I learnt a great deal from watching Paolo Montemurro from Matera Hub and his incredibly diplomatic and patient project management.
The great and unique thing about Erasmus + KA2 Partnership funding (GCTO) is that you can actually pay people, unlike KA1 which only pays expenses for travel, accommodation etc, but no fees. KA2 you can get paid, not massively by UK standards, but very welcome in a world where less and less funders want to pay the people who actually organise the work, as if somehow it gets done by magic.
I didn’t realise quite how “freelance” the UK is and how much of an anathema this is to the EU. I don’t think they quite get it. As much as I love them and don’t want to leave, much of the Erasmus work we have delivered since 2012 as had sometimes been managed as volunteers. It’s not always possible to find match funding. You also learn the hard way the difference between our financial reporting, rigorous enough as it is, and the gruesome task that is the EU’s requirements.
We, apparently are going to carry on being able to access some EU funds till December 2020 and possibly beyond.
The number of organisations in the UK who have applied for these funds over the years has been very small in comparison to the hoards in Europe who apply. We estimate in 10 years we have raised around €500,000 (remember no fees and no core funding is included in this sum, only accommodation, travel, visas, and some funding for those who need special assistance to participate) from a mixture of Creative Europe, Youth in Action and Erasmus funding. Most of it has gone to give around 1600 young people from 14 partners (UK (lots from Dorset and London, Manchester, Blackburn, Brighton +), Italy, Georgia, Portugal, Serbia, Romania, Kosovo, Denmark, Bosnia and Herzegovina) the chance to travel and experience other cultures, learn about themselves and their creativity, access a huge number of opportunities from higher education, finding work, learning new skills and responsibilities, finding support and long term mentorship, participating in youth activism, to being part of an international network of friends – even a marriage!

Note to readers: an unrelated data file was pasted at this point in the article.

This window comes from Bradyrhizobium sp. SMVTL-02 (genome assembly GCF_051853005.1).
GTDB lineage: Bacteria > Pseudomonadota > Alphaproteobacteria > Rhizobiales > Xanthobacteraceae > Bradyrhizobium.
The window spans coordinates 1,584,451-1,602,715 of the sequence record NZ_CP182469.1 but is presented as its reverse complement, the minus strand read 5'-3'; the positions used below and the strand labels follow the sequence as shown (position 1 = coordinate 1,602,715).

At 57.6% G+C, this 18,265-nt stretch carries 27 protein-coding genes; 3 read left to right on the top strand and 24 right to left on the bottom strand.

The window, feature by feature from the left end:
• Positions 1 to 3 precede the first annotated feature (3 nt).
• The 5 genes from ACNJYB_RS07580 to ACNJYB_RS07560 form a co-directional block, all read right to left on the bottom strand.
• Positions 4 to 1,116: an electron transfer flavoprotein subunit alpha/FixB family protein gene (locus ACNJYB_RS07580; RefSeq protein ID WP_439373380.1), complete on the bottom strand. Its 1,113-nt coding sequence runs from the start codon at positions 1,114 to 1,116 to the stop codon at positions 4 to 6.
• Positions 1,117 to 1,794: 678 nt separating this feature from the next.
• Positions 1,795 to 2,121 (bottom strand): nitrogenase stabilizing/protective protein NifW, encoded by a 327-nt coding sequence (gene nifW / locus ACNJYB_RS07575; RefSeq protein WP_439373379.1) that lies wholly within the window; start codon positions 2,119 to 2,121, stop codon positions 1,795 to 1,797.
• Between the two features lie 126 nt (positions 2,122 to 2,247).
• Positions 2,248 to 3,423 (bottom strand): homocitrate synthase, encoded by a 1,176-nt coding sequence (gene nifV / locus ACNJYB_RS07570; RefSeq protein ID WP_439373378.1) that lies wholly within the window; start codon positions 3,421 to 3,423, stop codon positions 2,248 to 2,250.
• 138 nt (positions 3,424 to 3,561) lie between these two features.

Nothing worthwhile is easy but while we still can, we encourage you to apply for some funding.
Take a look . There are lots of places to seek advice.
ERASMUS + FUNDING
Next deadlines April and October 2020
As we leave this flawed union, I feel my heart going darker and heavier. I am a European, I grew up deeply imbued with European Culture, my Culture, and it seems to me that taking it away is a criminal act. I can only hope I live long enough to see the new and far more socially active and caring next generations, demanding to return.
Below are a few of the many hundreds of photographs taken, mostly by Robert Golden (you will be able to tell the difference), of some moments from the many projects we have created with artists, organisers, carers, young people and their communities since 2004 both in the UK and in Europe. They are in no particular date order. At one point we will try and give each a title but don’t have the time at the moment. All the projects have been mostly funded by the EU grants for young people’s activities with often additional support from Arts Council England and others, including regular crowdfunding. So many people involved, so much skill and creativity, so much love and willingness to work towards the change we must have. Memories, memories!
There have been many names for the projects, Wake Up!, Simply Human, Like a Film in my Mind and The Complete Freedom of Truth.
The latest project along with Changing the Story is Izazov! and in 2020, the next Erasmus + funded project is called, Freedom is Participation in Power – Building Youth Activism. (TBC)
More information soon
Tina Ellen Lee Artistic
Director and Creative Producer
19th January 2020